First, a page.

Yes of course it is but I have a good example here. The gay people. In only a few decades they have become from almost completely unaccepted and hidden minority into a almost completely accepted and very visible one. We have a candidate in the coming presidential elections who is openly gay! And the thing is that it is not considered something weird or strange. When people talk about him they talk about his political views, not his gayness. When YLE 2 had their ‘Homoilta’ last year and some traditional views of unacceptance were expressed it created a huge discussion where one by one all major figures from politicians to artists to newspaper reporters all strongly defended the gay people and their rights.

    In the future we can have the same with immigrants. They will be accepted as equals with all the same rights and if somebody tries to go back to the unacceptance it will not be tolerated. This requires a change of opinions among a huge amount of people but I think the example of gay people shows that it really is possible. I’m not saying that the gay are totally fine since there is still some harassment but on a broader, societal level they are fully accepted.

    “National identity is only one of very many dimensions to social status, that include gender, age, origins, interests, education, politics, accent, physical appearance, history, learning, cultural development, length of time in a job/place etc.”

    This is true. But the basic distinction in some very important social encounters goes along Finn – not Finn, in my opinion clearly more than with the other things. There is also one major difference. You cannot change your gender, age, origins, education etc just like that. But, like I have argued, we could change what it means to be a Finn (and not Finn). If we want to, we can make Finnishness a much more inclusive category where as it now often serves as a excluding one. We can reformulate the Finnish national identity so that it can be better embraced by people with different backgrounds.

  16. Mark

    Seppo

    Yes, it would be nice if national identities had the same level of acceptance as gay identities. Some of it has to do with the ‘new world order’ and the perieved hidden threat of terrorism. It has coloured the waters and made the life of Muslim immigrants in particular harder.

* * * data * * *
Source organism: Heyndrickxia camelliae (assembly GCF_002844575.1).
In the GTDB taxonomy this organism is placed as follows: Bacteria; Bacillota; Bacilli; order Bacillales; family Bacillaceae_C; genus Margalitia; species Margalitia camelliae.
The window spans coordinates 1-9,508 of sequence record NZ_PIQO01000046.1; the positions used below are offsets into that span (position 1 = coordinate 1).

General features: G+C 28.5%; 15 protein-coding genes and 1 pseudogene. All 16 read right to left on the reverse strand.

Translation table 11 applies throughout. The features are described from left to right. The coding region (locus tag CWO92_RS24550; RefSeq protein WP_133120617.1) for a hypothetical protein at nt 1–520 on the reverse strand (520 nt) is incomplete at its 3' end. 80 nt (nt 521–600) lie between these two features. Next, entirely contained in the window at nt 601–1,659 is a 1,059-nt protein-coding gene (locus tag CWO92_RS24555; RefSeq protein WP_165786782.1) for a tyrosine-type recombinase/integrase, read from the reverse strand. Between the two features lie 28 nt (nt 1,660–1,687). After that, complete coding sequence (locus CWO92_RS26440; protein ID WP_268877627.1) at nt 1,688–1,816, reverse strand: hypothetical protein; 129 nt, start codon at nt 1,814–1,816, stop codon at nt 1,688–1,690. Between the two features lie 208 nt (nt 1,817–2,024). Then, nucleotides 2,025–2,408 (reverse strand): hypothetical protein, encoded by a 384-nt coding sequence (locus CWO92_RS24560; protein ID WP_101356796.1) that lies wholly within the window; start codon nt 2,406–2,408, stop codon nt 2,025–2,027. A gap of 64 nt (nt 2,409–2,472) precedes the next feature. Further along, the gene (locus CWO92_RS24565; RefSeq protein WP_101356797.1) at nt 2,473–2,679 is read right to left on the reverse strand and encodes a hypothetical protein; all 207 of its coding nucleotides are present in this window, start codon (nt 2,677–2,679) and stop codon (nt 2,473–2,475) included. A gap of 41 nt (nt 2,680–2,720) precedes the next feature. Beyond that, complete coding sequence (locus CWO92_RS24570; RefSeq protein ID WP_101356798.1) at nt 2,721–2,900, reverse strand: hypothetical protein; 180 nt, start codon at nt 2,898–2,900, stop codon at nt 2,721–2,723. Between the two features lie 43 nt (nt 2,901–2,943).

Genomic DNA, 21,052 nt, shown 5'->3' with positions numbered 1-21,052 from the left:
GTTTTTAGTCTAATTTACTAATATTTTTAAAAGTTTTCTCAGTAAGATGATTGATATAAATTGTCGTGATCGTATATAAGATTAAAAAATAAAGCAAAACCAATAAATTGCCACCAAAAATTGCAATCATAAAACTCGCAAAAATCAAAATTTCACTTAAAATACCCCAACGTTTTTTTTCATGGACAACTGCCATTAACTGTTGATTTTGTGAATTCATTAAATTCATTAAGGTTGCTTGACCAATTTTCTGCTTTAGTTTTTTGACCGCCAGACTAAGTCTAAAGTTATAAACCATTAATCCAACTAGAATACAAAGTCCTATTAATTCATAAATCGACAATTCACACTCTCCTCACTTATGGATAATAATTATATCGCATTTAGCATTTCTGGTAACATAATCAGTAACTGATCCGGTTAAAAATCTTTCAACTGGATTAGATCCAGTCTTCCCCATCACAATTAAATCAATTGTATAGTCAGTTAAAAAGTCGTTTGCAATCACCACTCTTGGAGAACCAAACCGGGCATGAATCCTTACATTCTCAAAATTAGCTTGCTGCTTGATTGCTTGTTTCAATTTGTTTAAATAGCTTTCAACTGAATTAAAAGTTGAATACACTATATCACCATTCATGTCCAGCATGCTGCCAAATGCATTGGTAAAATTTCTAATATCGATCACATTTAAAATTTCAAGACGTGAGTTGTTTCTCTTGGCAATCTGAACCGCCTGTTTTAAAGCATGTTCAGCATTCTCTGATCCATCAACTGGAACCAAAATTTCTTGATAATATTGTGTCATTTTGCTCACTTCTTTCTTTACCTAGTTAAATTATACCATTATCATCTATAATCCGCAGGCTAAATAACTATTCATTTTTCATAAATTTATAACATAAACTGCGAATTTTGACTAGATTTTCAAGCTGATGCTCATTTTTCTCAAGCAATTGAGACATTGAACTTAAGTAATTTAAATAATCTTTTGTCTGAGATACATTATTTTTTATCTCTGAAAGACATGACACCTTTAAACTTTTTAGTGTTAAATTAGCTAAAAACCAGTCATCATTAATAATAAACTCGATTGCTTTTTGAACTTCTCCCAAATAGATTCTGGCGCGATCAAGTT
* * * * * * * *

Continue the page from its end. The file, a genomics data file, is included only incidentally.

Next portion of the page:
I appreciate that things I tolerate are more difficult for others to tolerate. It is good that Finns like yourself are arguing for more tolerance and acceptance of diversity. No question.

    On the point of Finnishness – I think that is where our paths diverge strongly. I’m not really a fan of any kind of ‘-ishness’ when it comes to identities. I’m not sure there is such a thing, even, as Finnishness. It’s like the ‘spooks’ of old Greek philosophy, the ‘greenness of grass’, or the ‘benificence of the Sun’. These ‘essentialisms’ have been discarded in recent centuries as being projections onto reality. I view national identities in a similar fashion. Now that is not to say there aren’t things that broadly speaking we can label ‘Finnish’. It just means that you cannot extend from those ‘Finnish objects/behaviours’ and arrive at something called Finnishness. Quite simply, it’s divisive. If someone doesn’t have that behaviour, are they somehow ‘not a Finn?’

    In a way, I think we will arrive at the destination that you also want, where being a Finn is possible regardless of your religion or ethnic origin, if we first hold up this idea of ‘Finnishness’ and accept it’s a figment of our imagination. We can identify things that are Finnish, which may also be Swedish or even universal, and we can of course celebrate those things, and in doing so, we are not excluding anyone. But when we start to say that only people who identify with this ‘Finnish things’ are Finnish, then we have fallen into a kind of essentialism.

  17. Seppo

    Mark

    I do see national identities as social constructs if that is what you meant. They are not necessarily based on anything concrete but exist as abstract ideas in people’s minds. This, however, does not mean that they are not real or important. But it means that they can be changed. When I talk about Finnishness I refer to the national identity, what it involves to identify as a Finn.